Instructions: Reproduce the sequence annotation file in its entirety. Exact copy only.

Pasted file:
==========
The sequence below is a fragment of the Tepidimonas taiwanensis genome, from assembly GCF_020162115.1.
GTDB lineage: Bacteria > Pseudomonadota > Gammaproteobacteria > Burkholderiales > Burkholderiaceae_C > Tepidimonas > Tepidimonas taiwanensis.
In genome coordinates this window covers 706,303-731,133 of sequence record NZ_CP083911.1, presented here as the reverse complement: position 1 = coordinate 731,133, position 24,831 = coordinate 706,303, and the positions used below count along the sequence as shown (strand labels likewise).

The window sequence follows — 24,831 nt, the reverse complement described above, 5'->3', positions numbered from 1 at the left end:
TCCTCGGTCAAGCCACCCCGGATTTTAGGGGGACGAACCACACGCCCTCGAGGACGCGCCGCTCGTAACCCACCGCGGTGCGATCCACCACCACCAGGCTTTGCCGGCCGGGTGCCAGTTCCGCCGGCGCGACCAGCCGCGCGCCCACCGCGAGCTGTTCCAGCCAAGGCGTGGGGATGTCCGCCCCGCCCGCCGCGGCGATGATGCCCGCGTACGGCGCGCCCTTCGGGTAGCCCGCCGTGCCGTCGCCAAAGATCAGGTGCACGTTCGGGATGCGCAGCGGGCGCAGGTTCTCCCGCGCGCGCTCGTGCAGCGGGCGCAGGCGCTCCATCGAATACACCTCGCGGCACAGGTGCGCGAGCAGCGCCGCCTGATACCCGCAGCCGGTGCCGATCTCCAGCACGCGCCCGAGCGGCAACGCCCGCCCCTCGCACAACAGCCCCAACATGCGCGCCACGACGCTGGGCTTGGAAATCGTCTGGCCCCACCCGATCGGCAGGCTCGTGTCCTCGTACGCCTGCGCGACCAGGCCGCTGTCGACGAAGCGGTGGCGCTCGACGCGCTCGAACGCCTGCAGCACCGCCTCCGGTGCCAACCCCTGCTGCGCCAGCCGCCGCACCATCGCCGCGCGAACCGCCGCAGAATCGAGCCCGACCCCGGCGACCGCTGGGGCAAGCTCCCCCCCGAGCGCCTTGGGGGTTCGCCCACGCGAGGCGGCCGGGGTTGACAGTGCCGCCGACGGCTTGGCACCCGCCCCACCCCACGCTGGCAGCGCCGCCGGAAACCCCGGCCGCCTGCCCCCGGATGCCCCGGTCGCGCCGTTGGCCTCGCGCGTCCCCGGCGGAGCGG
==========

The sequence below is a fragment of the Tepidimonas taiwanensis genome, from assembly GCF_020162115.1.
GTDB lineage: Bacteria > Pseudomonadota > Gammaproteobacteria > Burkholderiales > Burkholderiaceae_C > Tepidimonas > Tepidimonas taiwanensis.
In genome coordinates this window covers 706,303-731,133 of sequence record NZ_CP083911.1, presented here as the reverse complement: position 1 = coordinate 731,133, position 24,831 = coordinate 706,303, and the positions used below count along the sequence as shown (strand labels likewise).

The window sequence follows — 24,831 nt, the reverse complement described above, 5'->3', positions numbered from 1 at the left end:
TCCTCGGTCAAGCCACCCCGGATTTTAGGGGGACGAACCACACGCCCTCGAGGACGCGCCGCTCGTAACCCACCGCGGTGCGATCCACCACCACCAGGCTTTGCCGGCCGGGTGCCAGTTCCGCCGGCGCGACCAGCCGCGCGCCCACCGCGAGCTGTTCCAGCCAAGGCGTGGGGATGTCCGCCCCGCCCGCCGCGGCGATGATGCCCGCGTACGGCGCGCCCTTCGGGTAGCCCGCCGTGCCGTCGCCAAAGATCAGGTGCACGTTCGGGATGCGCAGCGGGCGCAGGTTCTCCCGCGCGCGCTCGTGCAGCGGGCGCAGGCGCTCCATCGAATACACCTCGCGGCACAGGTGCGCGAGCAGCGCCGCCTGATACCCGCAGCCGGTGCCGATCTCCAGCACGCGCCCGAGCGGCAACGCCCGCCCCTCGCACAACAGCCCCAACATGCGCGCCACGACGCTGGGCTTGGAAATCGTCTGGCCCCACCCGATCGGCAGGCTCGTGTCCTCGTACGCCTGCGCGACCAGGCCGCTGTCGACGAAGCGGTGGCGCTCGACGCGCTCGAACGCCTGCAGCACCGCCTCCGGTGCCAACCCCTGCTGCGCCAGCCGCCGCACCATCGCCGCGCGAACCGCCGCAGAATCGAGCCCGACCCCGGCGACCGCTGGGGCAAGCTCCCCCCCGAGCGCCTTGGGGGTTCGCCCACGCGAGGCGGCCGGGGTTGACAGTGCCGCCGACGGCTTGGCACCCGCCCCACCCCACGCTGGCAGCGCCGCCGGAAACCCCGGCCGCCTGCCCCCGGATGCCCCGGTCGCGCCGTTGGCCTCGCGCGTCCCCGGCGGAGCGG